"Not only are we hurt, we are angry. When does it stop? We're not only pleading for justice. We're pleading for change."
The family of Rayshard Brooks demanded justice on Monday after the death of the 27-year-old at the hands of Atlanta police on Friday - the latest police killing of a black man caught on video to fuel nationwide outrage against police brutality and racial injustice.
"I can never get my husband back. I can never get my best friend." Brooks' widow, Tomika Miller, spoke at a news conference Monday. "I can never tell my daughter. Oh, he's coming to take you swimming lessons. So it's gonna be a long time before I heal."
The fatal encounter came after police responded to a call that Brooks had fallen asleep in his car in a Wendy's drive-through lane.
Bodycam footage showed officer Garrett Rolfe trying to arrest Brooks, then a struggle ensued. Brooks then broke away with what appeared to be a police taser in his hand.
A second videotape from the restaurant's surveillance cameras shows Brooks turning as he runs and possibly aiming a taser at the officers.. one of the officers then fires his gun and Brooks falls to the ground.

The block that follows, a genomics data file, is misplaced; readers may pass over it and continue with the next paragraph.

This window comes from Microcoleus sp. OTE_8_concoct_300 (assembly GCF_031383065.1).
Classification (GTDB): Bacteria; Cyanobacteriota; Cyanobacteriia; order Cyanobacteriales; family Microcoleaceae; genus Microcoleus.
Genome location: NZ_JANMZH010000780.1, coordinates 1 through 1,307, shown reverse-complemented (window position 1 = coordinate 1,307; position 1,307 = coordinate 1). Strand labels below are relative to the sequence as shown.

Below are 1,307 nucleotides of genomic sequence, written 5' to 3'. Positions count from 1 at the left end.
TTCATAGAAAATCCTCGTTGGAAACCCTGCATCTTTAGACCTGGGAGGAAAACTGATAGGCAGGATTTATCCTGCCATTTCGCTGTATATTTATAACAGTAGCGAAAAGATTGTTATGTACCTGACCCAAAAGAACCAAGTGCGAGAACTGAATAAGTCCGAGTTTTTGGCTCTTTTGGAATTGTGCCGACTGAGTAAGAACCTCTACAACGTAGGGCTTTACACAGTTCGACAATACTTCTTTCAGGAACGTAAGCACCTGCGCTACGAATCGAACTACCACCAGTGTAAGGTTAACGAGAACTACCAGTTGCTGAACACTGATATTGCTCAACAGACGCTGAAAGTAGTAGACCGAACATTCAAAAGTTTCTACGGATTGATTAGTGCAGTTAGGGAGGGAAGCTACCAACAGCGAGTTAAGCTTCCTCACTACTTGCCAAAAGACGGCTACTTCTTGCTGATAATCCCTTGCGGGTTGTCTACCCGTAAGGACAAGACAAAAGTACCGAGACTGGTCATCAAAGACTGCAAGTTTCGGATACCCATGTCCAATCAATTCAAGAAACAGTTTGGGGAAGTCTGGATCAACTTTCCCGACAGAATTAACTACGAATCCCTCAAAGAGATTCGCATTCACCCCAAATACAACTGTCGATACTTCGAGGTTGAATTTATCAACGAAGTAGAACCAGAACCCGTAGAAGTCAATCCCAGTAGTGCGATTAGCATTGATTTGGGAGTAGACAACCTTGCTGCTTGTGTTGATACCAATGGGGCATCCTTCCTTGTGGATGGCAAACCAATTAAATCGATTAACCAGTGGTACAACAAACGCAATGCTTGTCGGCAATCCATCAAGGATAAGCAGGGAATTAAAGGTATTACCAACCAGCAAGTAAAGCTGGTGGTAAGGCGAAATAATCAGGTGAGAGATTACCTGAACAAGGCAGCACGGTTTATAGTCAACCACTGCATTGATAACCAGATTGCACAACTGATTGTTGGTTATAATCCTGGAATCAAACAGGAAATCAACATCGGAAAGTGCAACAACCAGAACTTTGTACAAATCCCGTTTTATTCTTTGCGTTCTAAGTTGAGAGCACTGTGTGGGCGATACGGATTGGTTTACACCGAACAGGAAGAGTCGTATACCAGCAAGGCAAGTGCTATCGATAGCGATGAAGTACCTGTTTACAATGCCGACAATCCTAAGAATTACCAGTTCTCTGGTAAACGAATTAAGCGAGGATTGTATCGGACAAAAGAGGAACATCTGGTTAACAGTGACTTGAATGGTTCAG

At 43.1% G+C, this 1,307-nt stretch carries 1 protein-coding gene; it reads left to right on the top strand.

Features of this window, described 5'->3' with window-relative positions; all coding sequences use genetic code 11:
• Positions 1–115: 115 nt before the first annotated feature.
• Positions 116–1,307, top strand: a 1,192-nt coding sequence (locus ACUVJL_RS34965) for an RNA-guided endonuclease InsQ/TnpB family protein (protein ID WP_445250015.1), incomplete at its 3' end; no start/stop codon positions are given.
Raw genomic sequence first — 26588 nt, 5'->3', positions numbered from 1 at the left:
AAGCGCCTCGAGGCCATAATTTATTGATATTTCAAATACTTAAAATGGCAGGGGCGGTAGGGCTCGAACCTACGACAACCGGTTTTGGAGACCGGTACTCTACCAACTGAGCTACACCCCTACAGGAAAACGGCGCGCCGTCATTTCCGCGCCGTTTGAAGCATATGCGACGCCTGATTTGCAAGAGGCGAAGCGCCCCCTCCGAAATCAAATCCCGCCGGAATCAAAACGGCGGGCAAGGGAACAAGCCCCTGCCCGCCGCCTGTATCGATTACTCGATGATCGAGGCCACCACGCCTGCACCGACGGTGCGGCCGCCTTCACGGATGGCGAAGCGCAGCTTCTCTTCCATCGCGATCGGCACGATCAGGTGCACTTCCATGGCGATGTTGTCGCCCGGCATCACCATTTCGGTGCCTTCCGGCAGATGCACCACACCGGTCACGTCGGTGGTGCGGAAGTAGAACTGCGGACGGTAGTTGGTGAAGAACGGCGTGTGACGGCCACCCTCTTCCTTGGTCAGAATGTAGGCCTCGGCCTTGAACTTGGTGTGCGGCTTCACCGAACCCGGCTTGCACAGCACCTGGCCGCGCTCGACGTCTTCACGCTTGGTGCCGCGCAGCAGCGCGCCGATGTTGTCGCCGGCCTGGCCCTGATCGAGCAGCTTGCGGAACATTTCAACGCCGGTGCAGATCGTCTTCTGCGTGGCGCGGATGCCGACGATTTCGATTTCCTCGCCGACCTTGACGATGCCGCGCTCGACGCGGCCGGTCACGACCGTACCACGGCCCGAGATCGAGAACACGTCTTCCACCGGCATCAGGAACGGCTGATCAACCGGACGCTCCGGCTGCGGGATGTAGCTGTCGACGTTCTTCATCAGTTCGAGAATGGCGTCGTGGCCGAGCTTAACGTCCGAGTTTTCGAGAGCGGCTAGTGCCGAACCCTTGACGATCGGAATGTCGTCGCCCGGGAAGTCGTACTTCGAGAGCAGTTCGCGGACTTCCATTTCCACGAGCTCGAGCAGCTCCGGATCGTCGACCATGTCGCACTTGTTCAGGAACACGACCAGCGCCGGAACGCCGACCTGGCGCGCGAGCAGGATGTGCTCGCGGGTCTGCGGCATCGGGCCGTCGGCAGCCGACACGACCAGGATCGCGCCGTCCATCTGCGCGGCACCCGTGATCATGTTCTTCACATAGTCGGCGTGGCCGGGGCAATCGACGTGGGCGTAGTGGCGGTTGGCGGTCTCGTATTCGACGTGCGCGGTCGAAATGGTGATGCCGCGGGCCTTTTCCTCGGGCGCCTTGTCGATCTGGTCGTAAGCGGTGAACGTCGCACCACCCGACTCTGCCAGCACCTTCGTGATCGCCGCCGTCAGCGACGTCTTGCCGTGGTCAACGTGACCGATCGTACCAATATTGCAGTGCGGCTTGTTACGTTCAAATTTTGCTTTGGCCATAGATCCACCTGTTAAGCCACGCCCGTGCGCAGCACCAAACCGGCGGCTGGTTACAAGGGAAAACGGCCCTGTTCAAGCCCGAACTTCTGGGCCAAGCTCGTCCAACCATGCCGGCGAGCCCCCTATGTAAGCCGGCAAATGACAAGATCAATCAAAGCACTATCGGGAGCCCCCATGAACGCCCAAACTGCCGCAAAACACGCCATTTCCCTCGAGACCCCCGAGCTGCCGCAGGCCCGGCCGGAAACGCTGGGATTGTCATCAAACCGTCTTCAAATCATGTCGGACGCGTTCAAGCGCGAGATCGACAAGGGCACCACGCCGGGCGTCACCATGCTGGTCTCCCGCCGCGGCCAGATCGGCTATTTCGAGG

The Fulton County Medical Examiner’s office ruled Brooks’ death a homicide.
Outside Georgia's state capital Monday, protesters called for an end to police brutality.
"What do we want - justice. When do we want it - now."
Angry demonstrations broke out in the city over the weekend.
On Saturday - protesters set fire to the Wendy's restaurant where Brooks was killed. Rolfe - who allegedly shot and killed Brooks - has been fired and Devin Brosnan, the officer who initially responded has been placed on administrative leave.
Prosecutors will decide by midweek whether to bring charges.
For the Brooks family, now is a time for outrage and for honoring Brooks.
"We’re going to have to bury him, we’re going to have to say, ‘We’ll miss you,’ and if we didn’t say we love you enough, we’ve got to apologize to him for not telling him that we loved him that much.”